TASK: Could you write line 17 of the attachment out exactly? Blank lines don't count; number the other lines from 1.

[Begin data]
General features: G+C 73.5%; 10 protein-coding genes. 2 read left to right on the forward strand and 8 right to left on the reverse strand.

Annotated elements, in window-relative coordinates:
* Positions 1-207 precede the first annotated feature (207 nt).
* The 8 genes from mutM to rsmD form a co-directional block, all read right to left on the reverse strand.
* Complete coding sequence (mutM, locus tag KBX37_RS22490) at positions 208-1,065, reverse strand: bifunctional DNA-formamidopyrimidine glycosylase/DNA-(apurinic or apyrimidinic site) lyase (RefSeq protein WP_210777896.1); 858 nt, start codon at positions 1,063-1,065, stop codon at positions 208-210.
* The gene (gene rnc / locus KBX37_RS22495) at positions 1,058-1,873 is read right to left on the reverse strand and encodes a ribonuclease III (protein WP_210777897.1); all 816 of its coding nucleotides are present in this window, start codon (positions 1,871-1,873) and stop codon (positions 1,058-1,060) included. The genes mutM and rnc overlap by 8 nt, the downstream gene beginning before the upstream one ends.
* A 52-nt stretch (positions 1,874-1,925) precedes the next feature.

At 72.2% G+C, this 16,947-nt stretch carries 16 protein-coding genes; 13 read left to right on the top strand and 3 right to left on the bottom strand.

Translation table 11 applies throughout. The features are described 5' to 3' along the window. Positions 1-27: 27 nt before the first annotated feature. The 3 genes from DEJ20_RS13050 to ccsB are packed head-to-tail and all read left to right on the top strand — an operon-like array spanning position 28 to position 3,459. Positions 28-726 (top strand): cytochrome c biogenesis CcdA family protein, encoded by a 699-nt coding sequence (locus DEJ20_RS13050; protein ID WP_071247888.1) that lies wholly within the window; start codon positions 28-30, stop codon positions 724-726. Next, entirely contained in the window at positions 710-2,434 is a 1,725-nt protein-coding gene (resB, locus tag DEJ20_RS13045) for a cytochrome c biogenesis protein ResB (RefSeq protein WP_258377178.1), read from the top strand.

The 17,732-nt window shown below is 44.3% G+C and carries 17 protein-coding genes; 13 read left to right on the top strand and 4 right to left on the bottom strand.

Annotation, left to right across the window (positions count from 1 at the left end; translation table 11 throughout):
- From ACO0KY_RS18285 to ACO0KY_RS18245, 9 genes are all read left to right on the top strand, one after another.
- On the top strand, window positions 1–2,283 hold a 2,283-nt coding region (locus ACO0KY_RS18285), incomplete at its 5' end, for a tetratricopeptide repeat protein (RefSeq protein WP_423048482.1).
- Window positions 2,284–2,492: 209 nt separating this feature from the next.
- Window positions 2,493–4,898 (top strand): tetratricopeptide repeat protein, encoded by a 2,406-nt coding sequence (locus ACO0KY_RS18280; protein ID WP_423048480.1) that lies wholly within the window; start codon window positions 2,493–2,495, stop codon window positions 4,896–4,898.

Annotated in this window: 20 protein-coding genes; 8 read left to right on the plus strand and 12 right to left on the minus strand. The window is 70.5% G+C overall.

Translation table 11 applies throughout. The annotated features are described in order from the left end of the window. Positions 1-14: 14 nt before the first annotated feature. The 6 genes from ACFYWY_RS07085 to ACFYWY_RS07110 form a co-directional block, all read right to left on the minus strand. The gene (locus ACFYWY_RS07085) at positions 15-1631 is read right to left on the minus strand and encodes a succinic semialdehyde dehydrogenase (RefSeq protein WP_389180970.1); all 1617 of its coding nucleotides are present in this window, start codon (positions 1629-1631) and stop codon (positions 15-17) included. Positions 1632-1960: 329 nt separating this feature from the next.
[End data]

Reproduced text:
Translation table 11 applies throughout. The annotated features are described in order from the left end of the window. Positions 1-14: 14 nt before the first annotated feature. The 6 genes from ACFYWY_RS07085 to ACFYWY_RS07110 form a co-directional block, all read right to left on the minus strand. The gene (locus ACFYWY_RS07085) at positions 15-1631 is read right to left on the minus strand and encodes a succinic semialdehyde dehydrogenase (RefSeq protein WP_389180970.1); all 1617 of its coding nucleotides are present in this window, start codon (positions 1629-1631) and stop codon (positions 15-17) included. Positions 1632-1960: 329 nt separating this feature from the next.